Part of the difficulty involves how hassles and uplifts are measured, whether in terms of how often the hassles occur or how well people cope with them.  Overall, younger adults (mean age of 20) tend to report more hassles than older adults (mean age of 80).   Daily stressors, especially the kind that involve interpersonal tension, tend to be more easily handled by adults with a lifetime of experience at dealing with similar situations.   Then again, older adults are better able to avoid the kind of situations that can lead to these kinds of daily hassles occurring.    Many of the daily hassles we deal with when younger, such as work and child-care hassles, are less likely to affect older adults who are more settled in their lives.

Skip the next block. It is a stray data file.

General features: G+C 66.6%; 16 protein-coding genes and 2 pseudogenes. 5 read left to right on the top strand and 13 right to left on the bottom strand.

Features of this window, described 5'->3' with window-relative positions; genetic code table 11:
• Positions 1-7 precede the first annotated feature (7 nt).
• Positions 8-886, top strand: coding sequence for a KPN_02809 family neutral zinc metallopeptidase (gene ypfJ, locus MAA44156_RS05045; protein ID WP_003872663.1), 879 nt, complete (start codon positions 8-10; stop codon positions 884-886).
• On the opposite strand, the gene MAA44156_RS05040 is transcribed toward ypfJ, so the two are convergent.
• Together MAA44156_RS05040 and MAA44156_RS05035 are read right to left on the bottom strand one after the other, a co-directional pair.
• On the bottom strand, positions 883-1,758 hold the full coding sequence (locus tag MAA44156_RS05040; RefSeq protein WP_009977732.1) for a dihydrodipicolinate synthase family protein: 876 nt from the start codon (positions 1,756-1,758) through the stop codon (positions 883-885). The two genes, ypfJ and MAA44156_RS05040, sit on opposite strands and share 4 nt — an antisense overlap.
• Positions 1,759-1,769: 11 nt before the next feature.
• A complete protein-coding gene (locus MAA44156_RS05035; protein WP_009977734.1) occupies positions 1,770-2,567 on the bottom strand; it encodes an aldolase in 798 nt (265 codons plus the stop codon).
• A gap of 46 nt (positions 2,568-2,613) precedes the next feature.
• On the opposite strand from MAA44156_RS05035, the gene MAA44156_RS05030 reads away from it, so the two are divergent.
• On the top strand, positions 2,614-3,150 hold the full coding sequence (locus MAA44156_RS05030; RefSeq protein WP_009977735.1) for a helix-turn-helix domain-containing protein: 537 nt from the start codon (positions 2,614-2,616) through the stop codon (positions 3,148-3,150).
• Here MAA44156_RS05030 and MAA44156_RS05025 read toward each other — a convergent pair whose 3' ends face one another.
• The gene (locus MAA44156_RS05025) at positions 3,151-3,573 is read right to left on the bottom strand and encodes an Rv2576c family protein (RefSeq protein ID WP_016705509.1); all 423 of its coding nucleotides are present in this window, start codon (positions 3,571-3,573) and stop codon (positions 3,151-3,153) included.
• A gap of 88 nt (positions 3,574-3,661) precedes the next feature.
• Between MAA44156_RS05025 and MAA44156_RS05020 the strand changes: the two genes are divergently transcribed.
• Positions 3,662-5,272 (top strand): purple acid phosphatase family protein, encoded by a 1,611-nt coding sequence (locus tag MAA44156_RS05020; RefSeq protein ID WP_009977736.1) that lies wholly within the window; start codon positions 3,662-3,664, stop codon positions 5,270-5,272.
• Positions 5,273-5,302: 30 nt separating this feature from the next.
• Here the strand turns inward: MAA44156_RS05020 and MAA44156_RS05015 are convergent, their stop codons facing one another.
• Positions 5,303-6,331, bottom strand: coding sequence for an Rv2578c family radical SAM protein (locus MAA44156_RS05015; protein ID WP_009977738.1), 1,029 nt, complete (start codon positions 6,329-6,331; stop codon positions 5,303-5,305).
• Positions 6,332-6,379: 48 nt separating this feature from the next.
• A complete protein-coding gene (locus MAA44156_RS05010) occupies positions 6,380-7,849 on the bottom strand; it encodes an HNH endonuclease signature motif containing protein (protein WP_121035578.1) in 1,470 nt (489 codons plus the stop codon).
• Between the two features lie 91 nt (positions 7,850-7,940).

As for uplifts however, there are fewer research studies looking at how older people are affected by the positive things happening in their lives.  As people grow older, they are less likely to experience uplifts (much as they are less likely to experience daily hassles).   This can be due to older people having more settled lives which reduce the ups and downs that occur when they are younger.   While avoiding daily hassles can prevent stress-related problems, experiencing fewer uplifts can have health consequences as well.  Limiting exposure to positive uplifts also means fewer chances to experience the kind of positive emotion that can provide health benefits such as reduced blood pressure, release of stress-reducing hormones, and general buildup of the body's internal resources.